Ron Paul has touted himself as the strongest fiscal conservative running for the Republican presidential nomination, and according to one new analysis, he may be right.
The Texas congressman ranks as the one candidate among four whose announced policies would leave America with a lower national debt than it would have under a status quo course.
That's the tentative conclusion of the Committee for a Responsible Federal Budget (CRFB), a nonpartisan fiscal watchdog group, in a report evaluating the tax and spending policies of Representative Paul, Newt Gingrich, Mitt Romney, and Rick Santorum.
What sets the Paul plan apart?
It's some basic math that any cash-strapped household would understand: His cuts to federal spending would outweigh his proposed tax cuts. The other candidates so far haven't fleshed out spending-cut plans that equal or exceed their tax cuts, which reduce expected federal revenues.
In all, Paul's proposals would leave the United States with a national debt equaling 76 percent of one year's gross domestic product in 2021. That would be slightly higher than the debt is today, but lower than it would be in a base-line scenario that represents current policies pursued by Congress.
Former Massachusetts Governor Romney would leave public debt at 86 percent of GDP in 2021. Former US Senator Santorum would leave debt at 104 percent of GDP. Former House Speaker Gingrich would leave it at 114 percent of GDP.
In the base-line case, debt reaches 85 percent of GDP. This assumes a continuation of Bush-era tax cuts, an ongoing "patch" to keep more Americans from being hit by the alternative minimum tax, and an annual "doc fix" for physician payments under Medicare. In this status quo scenario, the deficit would amount to more than $1 trillion in 2021.
In public opinion polls, Americans see reducing annual deficits and the nation's overall debt as a top priority (behind economic growth and job creation) for government. Many economists say the debt is already rising into a zone that could threaten the economy's stability.
Paul's prescription is to tackle the problem in libertarian fashion, with a major downsizing of the federal government. His proposals, as gauged by CRFB, would reduce federal spending by some $7.5 trillion over a nine-year period. (For comparison, federal spending will total $3.6 trillion in the 2012 fiscal year, the Congressional Budget Office estimates.)
Paul's cuts would span from the military to Medicaid and beyond.
In one TV ad, Paul's campaign has shown pictures depicting the Departments of Education, Interior, Energy, Commerce, and Housing and Urban Development blowing up as federal spending is reined in. "Later, bureaucrats," the narrator says.
His plan also calls for significant reductions in taxes on personal income, estates, and corporate income – totaling $5.2 trillion over the nine-year period that CRFB analyzed.
The CRFB analysis is tentative for several reasons. The group highlights estimates from an "intermediate scenario" for each candidate, based on policies each has spelled out in some detail. Romney doesn't get credit, for example, for his currently vague call for capping federal spending at 20 percent of GDP.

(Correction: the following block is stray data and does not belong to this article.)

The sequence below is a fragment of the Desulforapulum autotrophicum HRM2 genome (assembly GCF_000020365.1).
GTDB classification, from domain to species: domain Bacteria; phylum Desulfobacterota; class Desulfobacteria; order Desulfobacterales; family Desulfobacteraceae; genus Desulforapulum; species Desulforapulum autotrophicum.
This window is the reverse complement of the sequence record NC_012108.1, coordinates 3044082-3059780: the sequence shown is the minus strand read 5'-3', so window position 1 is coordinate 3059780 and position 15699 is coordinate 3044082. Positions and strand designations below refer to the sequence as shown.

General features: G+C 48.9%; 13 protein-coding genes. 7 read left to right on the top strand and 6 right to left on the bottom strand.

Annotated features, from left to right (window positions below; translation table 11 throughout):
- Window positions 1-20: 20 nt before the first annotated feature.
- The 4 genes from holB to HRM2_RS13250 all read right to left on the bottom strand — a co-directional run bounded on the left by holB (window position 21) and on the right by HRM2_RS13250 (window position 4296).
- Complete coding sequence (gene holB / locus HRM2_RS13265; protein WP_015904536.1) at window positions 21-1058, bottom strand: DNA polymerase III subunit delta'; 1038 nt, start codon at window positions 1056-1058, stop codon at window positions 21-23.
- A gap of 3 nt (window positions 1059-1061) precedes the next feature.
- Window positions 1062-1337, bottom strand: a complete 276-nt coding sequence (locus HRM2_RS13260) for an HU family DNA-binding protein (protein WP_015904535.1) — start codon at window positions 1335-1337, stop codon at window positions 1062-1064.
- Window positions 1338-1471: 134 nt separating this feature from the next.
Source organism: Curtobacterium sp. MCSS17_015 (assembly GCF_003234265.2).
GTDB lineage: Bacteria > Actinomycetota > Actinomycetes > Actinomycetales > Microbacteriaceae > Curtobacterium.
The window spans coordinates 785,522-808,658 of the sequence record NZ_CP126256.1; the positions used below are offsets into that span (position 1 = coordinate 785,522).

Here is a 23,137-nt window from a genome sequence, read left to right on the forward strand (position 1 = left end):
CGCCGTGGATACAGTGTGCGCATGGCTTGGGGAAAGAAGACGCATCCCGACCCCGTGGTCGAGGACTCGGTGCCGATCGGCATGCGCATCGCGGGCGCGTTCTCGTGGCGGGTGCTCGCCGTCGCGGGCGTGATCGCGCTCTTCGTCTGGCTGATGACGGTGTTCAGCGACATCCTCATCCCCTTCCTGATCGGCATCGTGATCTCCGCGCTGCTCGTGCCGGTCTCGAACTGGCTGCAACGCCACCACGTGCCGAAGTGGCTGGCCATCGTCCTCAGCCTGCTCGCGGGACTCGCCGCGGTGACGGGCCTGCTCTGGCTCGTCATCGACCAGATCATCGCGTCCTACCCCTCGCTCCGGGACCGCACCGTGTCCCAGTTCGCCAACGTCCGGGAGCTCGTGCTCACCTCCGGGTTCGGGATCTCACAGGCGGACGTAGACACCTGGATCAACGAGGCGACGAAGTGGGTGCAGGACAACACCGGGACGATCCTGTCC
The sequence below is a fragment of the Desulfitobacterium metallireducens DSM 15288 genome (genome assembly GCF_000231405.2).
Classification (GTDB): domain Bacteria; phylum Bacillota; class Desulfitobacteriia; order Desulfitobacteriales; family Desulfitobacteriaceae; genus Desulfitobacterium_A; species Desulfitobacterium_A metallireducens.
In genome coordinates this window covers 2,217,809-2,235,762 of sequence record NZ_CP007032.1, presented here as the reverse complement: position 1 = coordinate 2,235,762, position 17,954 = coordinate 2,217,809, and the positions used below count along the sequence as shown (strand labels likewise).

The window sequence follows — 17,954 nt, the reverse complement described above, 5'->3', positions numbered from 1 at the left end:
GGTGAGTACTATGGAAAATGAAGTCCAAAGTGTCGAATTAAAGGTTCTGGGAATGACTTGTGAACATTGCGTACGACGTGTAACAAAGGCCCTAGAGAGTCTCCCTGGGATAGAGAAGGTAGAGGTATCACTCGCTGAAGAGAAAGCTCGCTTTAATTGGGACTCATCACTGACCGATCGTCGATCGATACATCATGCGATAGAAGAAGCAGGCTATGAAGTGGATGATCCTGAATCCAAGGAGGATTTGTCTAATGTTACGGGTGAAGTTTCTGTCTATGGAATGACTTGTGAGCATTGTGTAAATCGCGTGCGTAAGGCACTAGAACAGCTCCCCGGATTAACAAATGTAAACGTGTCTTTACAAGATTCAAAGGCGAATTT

The CRFB says it will update its report as candidates revise or flesh out their economic plans.
The report also shows an alternative "low-debt" scenario, which essentially takes candidate pledges at face value, even if the proposals currently lack in detail.
In this scenario, Paul also leads the Republican pack in fiscal discipline, with debt falling to 67 percent of GDP. Romney and Santorum (who has a goal to cut $5 trillion in federal spending in five years) would also leave the US with lower debt than under the status quo case.
Another caveat to the CRFB analysis: Paul's proposal to end the Federal Reserve would have wide and uncertain impacts on the economy. The CRFB takes only a first glance at this issue. It emphasizes an "intermediate-debt" scenario in which shutting down the Fed would cost the nation $430 billion over the nine-year period. That's because the Fed would no longer be making annual payments of surpluses from its operations to the US Treasury.
In the "low-debt" scenario, the CRFB credits the Paul plan with saving some $1.2 trillion by shutting down the Fed. But the group calls his idea "incomplete," saying that he proposes what amounts to a default by the Fed on the reserves it now holds for private banks.
Some budget experts say these numbers regarding the Federal Reserve show only one implication of Paul's proposal. The bigger issue would be this: How would the economy function if the nation had no central bank to manage monetary policy?
"The impact on the budget would likely be major," said Alice Rivlin, a former Fed official who spoke at a Thursday panel discussion at the New America Foundation in Washington, at which the CRFB report was presented.
She didn't elaborate on the potential consequences. Many economists, while having varying views on optimal Fed policy, argue that the central bank played a key role in preventing the financial crisis of 2008 from pitching the economy into a 1930s-style depression.
Paul has argued that a return to the gold standard would allow the economy to function with a "sound money" alternative to the current inflation-prone currency.